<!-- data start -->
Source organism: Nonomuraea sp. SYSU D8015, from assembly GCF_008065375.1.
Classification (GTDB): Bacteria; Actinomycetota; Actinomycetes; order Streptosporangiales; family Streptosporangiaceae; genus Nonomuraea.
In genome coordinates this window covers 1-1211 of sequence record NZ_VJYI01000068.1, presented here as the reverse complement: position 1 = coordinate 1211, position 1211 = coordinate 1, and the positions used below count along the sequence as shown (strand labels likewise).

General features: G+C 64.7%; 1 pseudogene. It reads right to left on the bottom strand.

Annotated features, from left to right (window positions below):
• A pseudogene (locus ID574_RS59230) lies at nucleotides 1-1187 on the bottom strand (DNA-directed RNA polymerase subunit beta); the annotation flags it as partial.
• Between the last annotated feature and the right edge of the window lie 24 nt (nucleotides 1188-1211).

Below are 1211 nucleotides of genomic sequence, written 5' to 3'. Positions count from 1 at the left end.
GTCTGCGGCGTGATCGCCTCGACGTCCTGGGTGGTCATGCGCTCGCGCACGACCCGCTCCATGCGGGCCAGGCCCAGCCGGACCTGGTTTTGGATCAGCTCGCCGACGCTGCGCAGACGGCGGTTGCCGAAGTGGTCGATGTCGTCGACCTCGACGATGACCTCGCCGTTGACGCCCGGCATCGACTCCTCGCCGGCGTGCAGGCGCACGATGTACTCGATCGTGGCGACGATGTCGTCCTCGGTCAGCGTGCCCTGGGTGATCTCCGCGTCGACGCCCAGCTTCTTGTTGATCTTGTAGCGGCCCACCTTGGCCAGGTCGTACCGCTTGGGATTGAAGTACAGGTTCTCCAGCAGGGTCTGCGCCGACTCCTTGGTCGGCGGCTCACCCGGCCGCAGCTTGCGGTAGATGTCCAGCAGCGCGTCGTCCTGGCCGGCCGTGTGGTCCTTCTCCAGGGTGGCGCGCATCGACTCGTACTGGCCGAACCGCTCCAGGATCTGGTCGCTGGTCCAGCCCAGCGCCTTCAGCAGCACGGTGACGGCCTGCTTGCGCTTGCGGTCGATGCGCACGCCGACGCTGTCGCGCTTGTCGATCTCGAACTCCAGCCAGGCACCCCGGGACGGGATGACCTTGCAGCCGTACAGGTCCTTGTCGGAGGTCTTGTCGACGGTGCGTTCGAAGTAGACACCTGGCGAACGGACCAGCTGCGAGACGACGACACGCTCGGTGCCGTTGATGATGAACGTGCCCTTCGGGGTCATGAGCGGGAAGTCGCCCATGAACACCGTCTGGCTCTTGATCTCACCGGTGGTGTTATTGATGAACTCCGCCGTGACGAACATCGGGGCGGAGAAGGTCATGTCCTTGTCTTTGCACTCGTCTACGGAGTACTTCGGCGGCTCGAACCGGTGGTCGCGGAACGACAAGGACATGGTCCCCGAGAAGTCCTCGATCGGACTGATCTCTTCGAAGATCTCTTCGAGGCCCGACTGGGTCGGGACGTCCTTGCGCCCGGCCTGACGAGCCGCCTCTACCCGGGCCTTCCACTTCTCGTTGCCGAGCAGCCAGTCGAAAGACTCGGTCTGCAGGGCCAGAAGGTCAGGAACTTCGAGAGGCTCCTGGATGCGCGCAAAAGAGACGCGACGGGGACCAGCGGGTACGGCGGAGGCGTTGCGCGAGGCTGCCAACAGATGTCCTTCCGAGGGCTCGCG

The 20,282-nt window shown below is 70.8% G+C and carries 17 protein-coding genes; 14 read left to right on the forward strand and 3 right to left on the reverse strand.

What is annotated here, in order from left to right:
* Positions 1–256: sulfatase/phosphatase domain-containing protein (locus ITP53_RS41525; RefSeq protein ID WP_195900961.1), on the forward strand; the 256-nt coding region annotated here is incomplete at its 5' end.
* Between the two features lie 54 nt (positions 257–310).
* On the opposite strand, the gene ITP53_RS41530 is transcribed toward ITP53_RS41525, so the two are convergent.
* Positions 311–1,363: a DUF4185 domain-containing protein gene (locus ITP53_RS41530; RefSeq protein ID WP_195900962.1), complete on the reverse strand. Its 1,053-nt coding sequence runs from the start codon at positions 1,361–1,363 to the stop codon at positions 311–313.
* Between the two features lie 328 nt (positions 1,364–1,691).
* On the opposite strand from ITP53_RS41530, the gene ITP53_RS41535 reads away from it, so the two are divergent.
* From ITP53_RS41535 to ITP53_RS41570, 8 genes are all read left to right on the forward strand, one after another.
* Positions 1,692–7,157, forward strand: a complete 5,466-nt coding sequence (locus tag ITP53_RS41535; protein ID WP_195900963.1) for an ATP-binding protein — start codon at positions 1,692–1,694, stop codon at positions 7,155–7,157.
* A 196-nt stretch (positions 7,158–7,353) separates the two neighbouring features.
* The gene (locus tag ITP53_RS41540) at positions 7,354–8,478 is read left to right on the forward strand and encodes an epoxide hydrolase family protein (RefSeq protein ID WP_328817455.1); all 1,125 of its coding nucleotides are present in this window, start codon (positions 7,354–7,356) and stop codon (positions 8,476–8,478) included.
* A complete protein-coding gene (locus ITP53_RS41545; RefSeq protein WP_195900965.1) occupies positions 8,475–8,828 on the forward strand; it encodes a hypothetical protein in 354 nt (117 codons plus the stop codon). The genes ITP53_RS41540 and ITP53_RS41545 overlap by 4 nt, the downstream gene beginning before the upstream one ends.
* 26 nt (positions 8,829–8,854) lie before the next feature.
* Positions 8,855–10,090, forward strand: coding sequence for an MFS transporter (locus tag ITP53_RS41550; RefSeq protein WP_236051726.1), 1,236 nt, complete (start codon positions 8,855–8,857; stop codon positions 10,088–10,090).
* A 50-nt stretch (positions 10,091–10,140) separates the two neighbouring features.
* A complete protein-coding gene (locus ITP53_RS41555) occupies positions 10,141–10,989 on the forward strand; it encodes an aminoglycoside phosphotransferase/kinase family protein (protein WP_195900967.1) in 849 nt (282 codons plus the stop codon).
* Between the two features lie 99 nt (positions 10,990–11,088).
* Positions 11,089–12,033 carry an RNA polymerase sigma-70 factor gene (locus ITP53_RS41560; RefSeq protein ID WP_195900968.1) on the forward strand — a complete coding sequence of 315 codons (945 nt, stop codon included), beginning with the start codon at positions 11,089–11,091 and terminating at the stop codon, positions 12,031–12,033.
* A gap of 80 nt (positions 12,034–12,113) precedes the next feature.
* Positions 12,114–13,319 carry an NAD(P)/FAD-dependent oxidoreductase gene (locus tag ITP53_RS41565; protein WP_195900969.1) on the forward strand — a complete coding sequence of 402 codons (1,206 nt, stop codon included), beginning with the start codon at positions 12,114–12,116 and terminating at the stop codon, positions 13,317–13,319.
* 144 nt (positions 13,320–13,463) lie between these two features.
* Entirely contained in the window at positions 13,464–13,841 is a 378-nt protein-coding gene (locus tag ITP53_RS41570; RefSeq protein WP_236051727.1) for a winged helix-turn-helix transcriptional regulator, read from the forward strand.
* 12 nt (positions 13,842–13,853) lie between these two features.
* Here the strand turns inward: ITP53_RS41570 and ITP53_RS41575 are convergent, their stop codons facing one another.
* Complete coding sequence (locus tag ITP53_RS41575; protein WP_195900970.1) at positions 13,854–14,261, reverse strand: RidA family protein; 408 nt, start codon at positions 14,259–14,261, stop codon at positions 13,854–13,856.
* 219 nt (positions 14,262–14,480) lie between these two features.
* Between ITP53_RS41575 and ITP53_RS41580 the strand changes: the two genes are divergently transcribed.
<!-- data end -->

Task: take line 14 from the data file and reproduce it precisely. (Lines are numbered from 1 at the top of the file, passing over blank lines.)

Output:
* On the opposite strand, the gene ITP53_RS41530 is transcribed toward ITP53_RS41525, so the two are convergent.